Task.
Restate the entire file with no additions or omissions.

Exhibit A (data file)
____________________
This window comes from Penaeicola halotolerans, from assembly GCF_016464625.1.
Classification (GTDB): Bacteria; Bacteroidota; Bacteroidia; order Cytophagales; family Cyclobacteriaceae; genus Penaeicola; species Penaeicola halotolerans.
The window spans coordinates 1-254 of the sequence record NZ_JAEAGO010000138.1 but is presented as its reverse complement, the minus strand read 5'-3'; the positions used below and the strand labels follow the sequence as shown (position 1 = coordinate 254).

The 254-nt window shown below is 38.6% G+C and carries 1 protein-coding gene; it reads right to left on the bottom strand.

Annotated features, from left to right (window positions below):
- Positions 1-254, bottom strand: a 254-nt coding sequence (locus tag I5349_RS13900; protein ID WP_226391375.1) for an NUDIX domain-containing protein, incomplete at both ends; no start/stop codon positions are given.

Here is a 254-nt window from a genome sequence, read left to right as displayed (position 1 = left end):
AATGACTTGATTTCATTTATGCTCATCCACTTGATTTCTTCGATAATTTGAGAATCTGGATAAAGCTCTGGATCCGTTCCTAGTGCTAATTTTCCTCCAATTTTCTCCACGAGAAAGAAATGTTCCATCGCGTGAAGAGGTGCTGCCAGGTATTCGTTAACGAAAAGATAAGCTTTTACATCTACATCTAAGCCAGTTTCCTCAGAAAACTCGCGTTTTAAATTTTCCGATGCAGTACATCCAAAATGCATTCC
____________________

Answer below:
This window comes from Penaeicola halotolerans, from assembly GCF_016464625.1.
Classification (GTDB): Bacteria; Bacteroidota; Bacteroidia; order Cytophagales; family Cyclobacteriaceae; genus Penaeicola; species Penaeicola halotolerans.
The window spans coordinates 1-254 of the sequence record NZ_JAEAGO010000138.1 but is presented as its reverse complement, the minus strand read 5'-3'; the positions used below and the strand labels follow the sequence as shown (position 1 = coordinate 254).

The 254-nt window shown below is 38.6% G+C and carries 1 protein-coding gene; it reads right to left on the bottom strand.

Annotated features, from left to right (window positions below):
- Positions 1-254, bottom strand: a 254-nt coding sequence (locus tag I5349_RS13900; protein ID WP_226391375.1) for an NUDIX domain-containing protein, incomplete at both ends; no start/stop codon positions are given.

Here is a 254-nt window from a genome sequence, read left to right as displayed (position 1 = left end):
AATGACTTGATTTCATTTATGCTCATCCACTTGATTTCTTCGATAATTTGAGAATCTGGATAAAGCTCTGGATCCGTTCCTAGTGCTAATTTTCCTCCAATTTTCTCCACGAGAAAGAAATGTTCCATCGCGTGAAGAGGTGCTGCCAGGTATTCGTTAACGAAAAGATAAGCTTTTACATCTACATCTAAGCCAGTTTCCTCAGAAAACTCGCGTTTTAAATTTTCCGATGCAGTACATCCAAAATGCATTCC